Leader to Fly Line Connections

Leader to Fly Line Connections

Paul Arden | Thursday, 20 February 2020

It’s come up a few times in the last week, this connection, so I thought I would talk about what I do. Firstly for trout fishing I rarely use loops at the end of the fly line and instead cut them off. I find they get stuck in the rings, it’s a bulky connection and I don’t like to put a loop knot in the butt section of the leader. Even a Perfection loop, which is what I would normally use here is a bulky knot compared to what I do use which for trout fishing is a needle knot of 3-turns. A three turn needle knot is strong enough for trout fishing situations, certainly stronger than the tippet knot and the needle hole itself can usually be used multiple times.

For most of my Saltwater fishing I have used 5-turn Nail Knots. This has more bulk, mainly because the mono is thicker, but it a strong knot, rarely slips but is also relatively skinny. If you want to make it a bit slicker you can coat it in Aquasure or similar. 

Here in the Malaysian Jungle however I ran into problems with the 5-turn nail knot and had a few slip - mostly on snags, or trying to entice fish out of them, with force, and I don’t wish for that to be my weak link. The weak link to my mind should be the fly knot, not the leader to fly line knot. I think that makes sense!

So about three years ago I tested the welded loops. In fact I was testing Snakehead Leaders to breaking point to see where they would break and with how much force - remember here in the jungle I generally point the rod straight at the fish and hang on. When testing I didn’t want to risk breaking my floating line and instead used an 8WT streamer line from SA - they had kindly sent me a couple for chasing Snakehead in the deeps.  I had the hook embedded in a tree stump on one end of the line and on the other end of the line I had it wrapped around a set of luggage scales - or balances? - and was applying a big yank with the boat lodged up against another stump. That was how I discovered that the Streamer 8WT lines I had been sent had a 22/23lb core, which surprised me because I thought 8WTs were typically on 35lb core. Bruce later confirmed that for the sinking lines they need to use thinner diameter and hence weaker cores.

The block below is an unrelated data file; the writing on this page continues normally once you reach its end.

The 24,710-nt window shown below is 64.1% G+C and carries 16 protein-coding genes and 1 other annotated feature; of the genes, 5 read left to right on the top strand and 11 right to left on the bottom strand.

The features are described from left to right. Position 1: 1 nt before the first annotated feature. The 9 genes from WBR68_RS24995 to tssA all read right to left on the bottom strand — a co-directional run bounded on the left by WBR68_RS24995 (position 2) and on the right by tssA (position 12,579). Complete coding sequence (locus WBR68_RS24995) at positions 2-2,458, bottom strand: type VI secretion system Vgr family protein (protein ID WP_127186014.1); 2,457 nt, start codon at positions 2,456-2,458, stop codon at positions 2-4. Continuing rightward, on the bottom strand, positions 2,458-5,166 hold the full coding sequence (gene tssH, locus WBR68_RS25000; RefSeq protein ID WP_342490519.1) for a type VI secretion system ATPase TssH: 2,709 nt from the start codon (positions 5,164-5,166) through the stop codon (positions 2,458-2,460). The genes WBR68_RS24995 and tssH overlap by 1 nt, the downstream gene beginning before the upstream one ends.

Anyway this also meant that the welded loops that come from factory are good enough to at least 23lbs! And Bruce later told me he had hung 25lb weights off them when he was testing them. *there is a link below where they have been tested to break or tear apart at between 20.5kg and 24.15kg!

You can reinforce the loops but it doesn’t appear necessary - BR uses two ten pound mono whippings for security, I use Danville’s 210 tying thread but only after the welded loops have started to come apart.

One of the questions I had recently, was what do I do when the line has no welded loops? And I do have lines that don’t - for example we make lines that don’t (but we will have them on the next ones). I use typically 6WT lines for Giant Gourami with braided leaders , so that has to be loop-to-looped. So here I do something very simple, and it takes only a few minutes and seems reasonably permanent. 

Firstly I strip about 1 1/2 inches of coating off the line’s tip. Then I double this back over the fly line and whip with the 210 thread in three places and superglue the whippings. That has always been enough for me and it’s never slipped. I check it from time to time of course, especially after being “stumped” but it’s easy, straightforward and can be done quite easily on the water.

Bernd however does a much better job of it here, in a step by step:


There is a good discussion covering this and more from a few years back here:


[Graeme links to a test done by Steve O in the Aussie SW forum where he tested welded loops to breaking… “The factory loops tested between 20.5 kg low and 24.15 kg high, which is pretty darn good I thought. Interesting some broken on the main line and some the loop pulled apart at the fused glue joint without the line breaking as such. There was no discernible difference in breaking strain between those that pulled apart and those that broke in this sample size.”]

Here’s another similar method to Bernd’s from Viking Lars, way back from the early days of Sexyloops:


And here is a pervious page from me on knots with links to James’ Instron testing:


Hope you’re having a great day!

Cheers, Paul